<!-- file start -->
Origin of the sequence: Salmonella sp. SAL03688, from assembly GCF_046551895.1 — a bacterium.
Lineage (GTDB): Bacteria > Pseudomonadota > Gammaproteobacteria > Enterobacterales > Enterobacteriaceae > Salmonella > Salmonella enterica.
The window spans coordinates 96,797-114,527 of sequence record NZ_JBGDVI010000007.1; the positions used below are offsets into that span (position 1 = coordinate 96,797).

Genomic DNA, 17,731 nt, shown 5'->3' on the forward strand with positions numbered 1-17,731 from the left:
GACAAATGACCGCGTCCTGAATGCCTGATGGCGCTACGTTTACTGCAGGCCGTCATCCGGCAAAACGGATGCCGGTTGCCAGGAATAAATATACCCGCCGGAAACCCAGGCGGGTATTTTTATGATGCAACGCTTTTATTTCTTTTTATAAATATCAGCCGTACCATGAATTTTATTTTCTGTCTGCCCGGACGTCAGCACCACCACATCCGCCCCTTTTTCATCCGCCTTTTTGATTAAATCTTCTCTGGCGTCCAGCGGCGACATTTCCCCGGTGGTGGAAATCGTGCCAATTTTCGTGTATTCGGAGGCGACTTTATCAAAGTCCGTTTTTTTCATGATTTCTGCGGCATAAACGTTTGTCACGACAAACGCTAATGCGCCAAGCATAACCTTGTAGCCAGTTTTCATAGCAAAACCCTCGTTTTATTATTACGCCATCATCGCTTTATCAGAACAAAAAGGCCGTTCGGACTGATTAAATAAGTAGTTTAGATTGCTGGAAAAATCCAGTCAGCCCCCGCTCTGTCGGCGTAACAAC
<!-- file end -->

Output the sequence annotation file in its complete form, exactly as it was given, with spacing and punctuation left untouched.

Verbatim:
Origin of the sequence: Salmonella sp. SAL03688, from assembly GCF_046551895.1 — a bacterium.
Lineage (GTDB): Bacteria > Pseudomonadota > Gammaproteobacteria > Enterobacterales > Enterobacteriaceae > Salmonella > Salmonella enterica.
The window spans coordinates 96,797-114,527 of sequence record NZ_JBGDVI010000007.1; the positions used below are offsets into that span (position 1 = coordinate 96,797).

Genomic DNA, 17,731 nt, shown 5'->3' on the forward strand with positions numbered 1-17,731 from the left:
GACAAATGACCGCGTCCTGAATGCCTGATGGCGCTACGTTTACTGCAGGCCGTCATCCGGCAAAACGGATGCCGGTTGCCAGGAATAAATATACCCGCCGGAAACCCAGGCGGGTATTTTTATGATGCAACGCTTTTATTTCTTTTTATAAATATCAGCCGTACCATGAATTTTATTTTCTGTCTGCCCGGACGTCAGCACCACCACATCCGCCCCTTTTTCATCCGCCTTTTTGATTAAATCTTCTCTGGCGTCCAGCGGCGACATTTCCCCGGTGGTGGAAATCGTGCCAATTTTCGTGTATTCGGAGGCGACTTTATCAAAGTCCGTTTTTTTCATGATTTCTGCGGCATAAACGTTTGTCACGACAAACGCTAATGCGCCAAGCATAACCTTGTAGCCAGTTTTCATAGCAAAACCCTCGTTTTATTATTACGCCATCATCGCTTTATCAGAACAAAAAGGCCGTTCGGACTGATTAAATAAGTAGTTTAGATTGCTGGAAAAATCCAGTCAGCCCCCGCTCTGTCGGCGTAACAAC